Academic Publication

Investing in Women's and Children's Health

Author:
National Academies of Sciences, Engineering, and Medicine
Source:
National Center for Biotechnology Information
Contributor:
Publication Year:
2017
  • SDG 3 - Good Health and Well-Being

Significant and long-lasting benefits accrue from investing in the health, quality of life, productivity, and economic growth of women and children. Despite these benefits, glaring gaps must still be filled to reduce the mortality rate, provide equitable access to quality health care among women and children, and improve outcomes for children who survive past the age of 5. Because healthy women and children are the linchpin for healthy and thriving societies (see Figure 5-1), investing in the health of women and children is indispensable to achieving the new Sustainable Development Goals (SDGs) agenda. In low- and middle-income countries (LMICs), providing more education for children, especially girls, can result in greater accumulation of human capital, increased productivity, and increased income and economic development (UNICEF, 2015). In an analysis of multiple countries, a clear correlation was noted between average years of education and poverty rates: For each additional year of education among young adults ages 25–34, national poverty rates were 9 percent lower (UNICEF, 2015). Similarly, a study in Botswana found that each additional year of secondary schooling reduced cumulative human immunodeficiency virus (HIV) infection risk by 8.1 percent (De Neve et al., 2015). Based on such evidence for the connection between education and health, the Global Fund to Fight AIDS, Tuberculosis and Malaria and other HIV and acquired immunodeficiency syndrome (AIDS) organizations have even shown an interest in developing incentives to keep girls in school. The U.S. President's Emergency Plan for AIDS Relief's (PEPFAR's) Determined, Resilient, Empowered, AIDS-free, Mentored, and Safe women (DREAMS) program, explored in Chapter 4, highlights education key to reducing HIV infections in adolescent girls and young women.

In addition to the education benefits for young adults, children born to more educated mothers are better off financially and are more likely to receive vaccines and rehydration, sleep under insecticide-treated bed nets, and have other good health interventions available to them. Countries where women hold more than 30 percent of seats in political bodies are shown to be more inclusive, equitable, and democratic (USAID, 2015). The benefits of investment in women and children will extend beyond health and translate into increased economic prosperity, strengthened societal bonds, and improved community resilience. These benefits make it a wise investment opportunity for the United States.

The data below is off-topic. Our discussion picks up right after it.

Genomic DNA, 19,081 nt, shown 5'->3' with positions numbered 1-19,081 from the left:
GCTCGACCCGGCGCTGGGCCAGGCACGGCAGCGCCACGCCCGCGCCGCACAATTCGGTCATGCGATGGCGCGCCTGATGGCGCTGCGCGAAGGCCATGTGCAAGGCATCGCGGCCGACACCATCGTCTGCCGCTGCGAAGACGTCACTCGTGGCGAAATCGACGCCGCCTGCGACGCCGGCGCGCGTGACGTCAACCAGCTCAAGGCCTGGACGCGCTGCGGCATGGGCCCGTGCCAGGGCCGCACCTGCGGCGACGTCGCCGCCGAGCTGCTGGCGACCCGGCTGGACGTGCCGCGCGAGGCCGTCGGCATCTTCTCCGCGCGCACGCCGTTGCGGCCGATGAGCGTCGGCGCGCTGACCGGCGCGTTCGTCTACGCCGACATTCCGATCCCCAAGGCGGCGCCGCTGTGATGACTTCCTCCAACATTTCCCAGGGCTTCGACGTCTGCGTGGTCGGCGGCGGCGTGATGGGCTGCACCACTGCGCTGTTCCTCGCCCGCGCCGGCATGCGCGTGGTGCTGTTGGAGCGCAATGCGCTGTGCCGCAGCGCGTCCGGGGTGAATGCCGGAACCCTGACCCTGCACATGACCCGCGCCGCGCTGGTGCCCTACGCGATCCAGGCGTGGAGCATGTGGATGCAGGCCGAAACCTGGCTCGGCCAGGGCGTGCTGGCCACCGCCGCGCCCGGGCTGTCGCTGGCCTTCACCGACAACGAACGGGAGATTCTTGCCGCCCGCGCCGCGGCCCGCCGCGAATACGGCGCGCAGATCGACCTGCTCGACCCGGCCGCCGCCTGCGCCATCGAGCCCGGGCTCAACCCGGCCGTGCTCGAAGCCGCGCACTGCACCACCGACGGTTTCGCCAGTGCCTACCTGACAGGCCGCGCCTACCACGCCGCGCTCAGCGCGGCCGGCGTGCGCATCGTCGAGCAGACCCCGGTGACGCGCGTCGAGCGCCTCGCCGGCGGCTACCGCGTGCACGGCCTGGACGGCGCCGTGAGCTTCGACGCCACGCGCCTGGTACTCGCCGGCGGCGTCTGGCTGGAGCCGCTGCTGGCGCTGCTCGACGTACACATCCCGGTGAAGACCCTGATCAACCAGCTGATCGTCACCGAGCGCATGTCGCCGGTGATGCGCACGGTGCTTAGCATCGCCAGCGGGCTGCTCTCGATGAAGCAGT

This chapter begins by discussing the shift of the global development agenda related to women and children, from the unfinished Millennium Development Goals (MDGs) to the multidisciplinary SDGs, and the current state of their health with a focus on mortality rates. Next, it reviews the current efforts in this area, including those of the U.S. Agency for International Development (USAID), World Health Organization (WHO), and Global Financing Facility (GFF). The chapter then goes through the key themes of the WHO strategy, with a focus on “Survive, Thrive, and Transform,” and highlights where gaps still remain in addressing health issues for women and children, and what can be done to accomplish the related targets of the SDGs over the next 15 years.

Invest in girls and women: The ripple effect. NOTE: GDP = gross domestic product. SOURCE: Giberson and Taddoni, 2014.

 

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